In August 2021, the Intergovernmental Panel on Climate Change delivered its sixth report, warning us of the future we face based on the current climate trajectory. This warning is not new. For decades, scientists have repeatedly stated that carbon emissions need to be drastically reduced to avoid dire consequences for all forms of life on the planet. The evidence was already all around us: Australia’s “Black Summer” (2019–2020) of unprecedented bushfires occurred while floods immersed the Florida Keys in the United States. This was followed soon after by the COVID-19 pandemic (declared March 2020). These events, which cannot be separated, should sound the alarm regarding the health and wellbeing of people and the planet.
The projections for rising global temperatures describe an increased frequency and intensity of droughts, heatwaves and floods affecting the environmental systems that sustain life on the planet. Even with ambitious cuts to global emissions, sea levels are expected to rise between 28 and 55 centimetres by 2100. In Australia, where more than 85 percent of the population lives within 50 kilometers of the coastline, rising sea levels pose a major threat to humans , the built environment and biodiversity.
A Blueprint for Coastal Adaptation: Uniting Design, Economics, and Policy brings together a range of experts from diverse disciplines including architecture, economics, landscape architecture, law, planning, public policy and urban design to share insights into the institutional, policy and physical changes required to respond to coastal change, strategies of retreat and the transformation of land use along the coastline. The editors argue that coastal settlements need to be reconsidered in a thoughtful and deliberate manner: “adaptation, when done carefully and when supported by all stakeholders, can offer protection and revitalise our coastal, reconnect cities with nature, and establish equitable and just informed .”
The book is structured in two parts: “Designing for equitable resilience” and “Adapting public policy and finance.” Through this framework, it embraces a careful retreat strategy involving the adaptation and mitigation of coastlines in response to climate change and sea level rise, and explores the associated issues that require design approaches. It does not argue for the fortification of coastlines to keep the water out, but instead describes how the adaptation of coastlines might occur.
Here, a future-focused practice is described as one that is transdisciplinary, inclusive and broad in scope and impact. The editors argue not for far-fetched responses but for creative and innovative collaborations that retool our approaches to include budget distributions, project lifecycles and lifespans, and policy adjustments that are not undertaken in isolation but in concert with each other. In their chapter, Fadi Masoud and David Vega-Barachowitz argue for the transformation of fixed zoning overlays to a “flux zoning” system that has the ability to respond and adapt to environmental and societal changes. An example of flux zoning, which is driven by landscape-oriented systems and characteristics, is demonstrated in the chapter by Catherine Seavitt Nordenson, Rennie Jones, Paul Lewis and Guy Nordenson, which looks at an adaptation strategy for Jamaica Bay in New York City. The strategies designates the coastline as a tiered condition for a diverse set of responses to inundation, including surge barriers, tidal berms and floodways. This allows for a “managed and gradual” transformation of the “coastal buffer” that would result in a complete retreat of communities located in these zones, which would be transformed into wetlands that would “absorb, mitigate and dissipate” the impact of future flooding events.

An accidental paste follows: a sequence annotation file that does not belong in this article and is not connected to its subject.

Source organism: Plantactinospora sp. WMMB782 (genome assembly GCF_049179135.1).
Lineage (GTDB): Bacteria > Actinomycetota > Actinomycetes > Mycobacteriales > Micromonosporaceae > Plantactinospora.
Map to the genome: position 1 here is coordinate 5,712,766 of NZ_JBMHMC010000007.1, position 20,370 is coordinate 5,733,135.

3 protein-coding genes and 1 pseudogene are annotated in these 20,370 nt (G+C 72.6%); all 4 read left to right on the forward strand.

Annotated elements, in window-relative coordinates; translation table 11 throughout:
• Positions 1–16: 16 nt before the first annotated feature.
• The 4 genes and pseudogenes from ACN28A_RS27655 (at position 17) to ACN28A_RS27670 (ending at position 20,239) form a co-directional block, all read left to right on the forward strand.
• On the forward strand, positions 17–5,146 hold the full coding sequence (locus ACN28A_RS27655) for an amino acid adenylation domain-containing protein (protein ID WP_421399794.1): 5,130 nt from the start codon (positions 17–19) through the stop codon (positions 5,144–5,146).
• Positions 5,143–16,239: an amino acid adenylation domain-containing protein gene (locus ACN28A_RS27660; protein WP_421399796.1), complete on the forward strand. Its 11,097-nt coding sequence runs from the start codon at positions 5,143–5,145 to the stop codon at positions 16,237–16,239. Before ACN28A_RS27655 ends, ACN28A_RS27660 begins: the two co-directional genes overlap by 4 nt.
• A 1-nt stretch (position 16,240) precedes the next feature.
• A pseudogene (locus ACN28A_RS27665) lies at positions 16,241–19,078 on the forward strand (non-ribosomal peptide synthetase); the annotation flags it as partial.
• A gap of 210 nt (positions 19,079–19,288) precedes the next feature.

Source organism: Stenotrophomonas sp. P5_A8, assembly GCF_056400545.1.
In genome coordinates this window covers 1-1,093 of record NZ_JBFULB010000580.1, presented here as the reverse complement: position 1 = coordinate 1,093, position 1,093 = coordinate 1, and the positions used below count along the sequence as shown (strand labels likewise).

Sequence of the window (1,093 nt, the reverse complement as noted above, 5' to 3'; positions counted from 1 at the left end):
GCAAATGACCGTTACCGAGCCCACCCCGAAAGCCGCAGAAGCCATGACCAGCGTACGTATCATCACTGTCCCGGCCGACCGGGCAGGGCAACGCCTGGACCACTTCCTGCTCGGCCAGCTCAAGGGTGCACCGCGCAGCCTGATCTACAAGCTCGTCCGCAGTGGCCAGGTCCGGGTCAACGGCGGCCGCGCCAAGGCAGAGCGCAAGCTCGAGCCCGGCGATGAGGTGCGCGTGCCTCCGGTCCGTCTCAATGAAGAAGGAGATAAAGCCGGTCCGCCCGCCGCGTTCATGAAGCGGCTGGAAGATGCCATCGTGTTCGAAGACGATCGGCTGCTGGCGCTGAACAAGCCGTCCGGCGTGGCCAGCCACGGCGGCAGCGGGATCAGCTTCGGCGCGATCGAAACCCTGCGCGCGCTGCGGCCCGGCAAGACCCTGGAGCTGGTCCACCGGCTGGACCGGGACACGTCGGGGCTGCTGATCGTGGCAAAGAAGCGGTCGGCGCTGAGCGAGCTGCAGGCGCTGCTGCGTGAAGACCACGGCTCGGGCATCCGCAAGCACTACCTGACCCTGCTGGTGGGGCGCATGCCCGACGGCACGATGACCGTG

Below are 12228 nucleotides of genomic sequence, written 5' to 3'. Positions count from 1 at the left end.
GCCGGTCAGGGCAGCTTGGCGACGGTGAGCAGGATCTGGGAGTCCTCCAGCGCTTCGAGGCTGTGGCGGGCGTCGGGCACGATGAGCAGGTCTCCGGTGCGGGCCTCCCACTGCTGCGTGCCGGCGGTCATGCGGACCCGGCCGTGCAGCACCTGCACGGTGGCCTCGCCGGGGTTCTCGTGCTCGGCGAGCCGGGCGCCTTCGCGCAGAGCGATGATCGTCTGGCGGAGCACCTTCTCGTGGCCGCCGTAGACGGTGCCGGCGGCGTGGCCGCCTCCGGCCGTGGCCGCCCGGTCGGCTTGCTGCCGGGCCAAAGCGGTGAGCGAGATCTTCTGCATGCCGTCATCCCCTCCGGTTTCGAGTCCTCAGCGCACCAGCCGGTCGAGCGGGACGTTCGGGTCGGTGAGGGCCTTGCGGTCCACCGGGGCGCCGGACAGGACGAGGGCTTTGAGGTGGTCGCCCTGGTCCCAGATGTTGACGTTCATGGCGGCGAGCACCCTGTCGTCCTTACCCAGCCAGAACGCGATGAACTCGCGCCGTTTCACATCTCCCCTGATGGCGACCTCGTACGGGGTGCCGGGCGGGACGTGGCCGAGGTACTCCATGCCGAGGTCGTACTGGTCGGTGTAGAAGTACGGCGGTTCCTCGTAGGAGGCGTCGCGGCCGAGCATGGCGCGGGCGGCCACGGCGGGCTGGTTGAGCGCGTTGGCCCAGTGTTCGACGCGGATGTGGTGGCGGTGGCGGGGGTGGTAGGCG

Focused on the American context, this book could be read as a manual for interdisciplinary teams approaching landscapes for adaptation, and for how these collectives in Western bureaucratic systems might undertake the task of transforming coastlines, protecting lives and enabling the migration of ecosystems through a just transition of these landscapes. Arguing for the pre-emptive transformation of coastlines before a disaster occurs, it suggests that project timelines be reconsidered to allow for continual maintenance and adaptation, and takes into account the abandoned properties that will result from coastal retreat, how the necessary clean-up could be enacted and who might pay for it. This enables a much more responsive and curatorial approach, highlighting the scope for action, and the scales and perspectives needed to transform vulnerable areas.
The book maintains that lawmakers, government departments, insurers, and private and public entities need to act as a collective for a just transformation and adaptation. Beyond the intricate instructions from different disciplinary perspectives lies an ambitious plan that is not geared toward fearmongering about impending climate emergencies or the prioritization of neoliberal agendas. Instead, the publication aims to mitigate the inequities that are amplified in global emergency scenarios. It offers insight into how to navigate the institutions and entities involved in coastal accommodation, while providing an alternative design strategy for infrastructural, landscape and urban adaptation. It acknowledges the work of landscape adaptation as a collaborative endeavor, and insight into the scope for action and the thinking required to transform vulnerable coastline areas.
A Blueprint for Coastal Adaptation: Uniting Design, Economics, and Policy. Edited by Carolyn Kousky, Billy Fleming and Alan M. Berger. Island Press, 2021.